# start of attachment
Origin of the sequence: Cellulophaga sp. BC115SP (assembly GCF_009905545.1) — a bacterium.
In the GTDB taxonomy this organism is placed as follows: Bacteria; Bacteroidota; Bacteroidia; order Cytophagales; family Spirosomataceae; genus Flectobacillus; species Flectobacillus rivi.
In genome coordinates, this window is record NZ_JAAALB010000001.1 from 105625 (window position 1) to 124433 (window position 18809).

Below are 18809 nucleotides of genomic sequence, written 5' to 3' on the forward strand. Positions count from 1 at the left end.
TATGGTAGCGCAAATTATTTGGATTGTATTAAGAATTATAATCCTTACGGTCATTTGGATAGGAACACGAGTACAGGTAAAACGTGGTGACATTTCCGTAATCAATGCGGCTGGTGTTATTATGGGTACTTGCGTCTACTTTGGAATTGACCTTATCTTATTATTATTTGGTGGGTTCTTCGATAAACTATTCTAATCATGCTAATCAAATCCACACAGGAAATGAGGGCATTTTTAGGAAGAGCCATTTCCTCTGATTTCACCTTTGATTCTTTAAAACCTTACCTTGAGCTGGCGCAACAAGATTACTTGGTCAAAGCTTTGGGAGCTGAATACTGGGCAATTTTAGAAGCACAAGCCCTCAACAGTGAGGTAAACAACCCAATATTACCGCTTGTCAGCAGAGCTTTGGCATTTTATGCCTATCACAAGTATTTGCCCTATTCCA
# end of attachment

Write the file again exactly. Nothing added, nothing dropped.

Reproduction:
Origin of the sequence: Cellulophaga sp. BC115SP (assembly GCF_009905545.1) — a bacterium.
In the GTDB taxonomy this organism is placed as follows: Bacteria; Bacteroidota; Bacteroidia; order Cytophagales; family Spirosomataceae; genus Flectobacillus; species Flectobacillus rivi.
In genome coordinates, this window is record NZ_JAAALB010000001.1 from 105625 (window position 1) to 124433 (window position 18809).

Below are 18809 nucleotides of genomic sequence, written 5' to 3' on the forward strand. Positions count from 1 at the left end.
TATGGTAGCGCAAATTATTTGGATTGTATTAAGAATTATAATCCTTACGGTCATTTGGATAGGAACACGAGTACAGGTAAAACGTGGTGACATTTCCGTAATCAATGCGGCTGGTGTTATTATGGGTACTTGCGTCTACTTTGGAATTGACCTTATCTTATTATTATTTGGTGGGTTCTTCGATAAACTATTCTAATCATGCTAATCAAATCCACACAGGAAATGAGGGCATTTTTAGGAAGAGCCATTTCCTCTGATTTCACCTTTGATTCTTTAAAACCTTACCTTGAGCTGGCGCAACAAGATTACTTGGTCAAAGCTTTGGGAGCTGAATACTGGGCAATTTTAGAAGCACAAGCCCTCAACAGTGAGGTAAACAACCCAATATTACCGCTTGTCAGCAGAGCTTTGGCATTTTATGCCTATCACAAGTATTTGCCCTATTCCA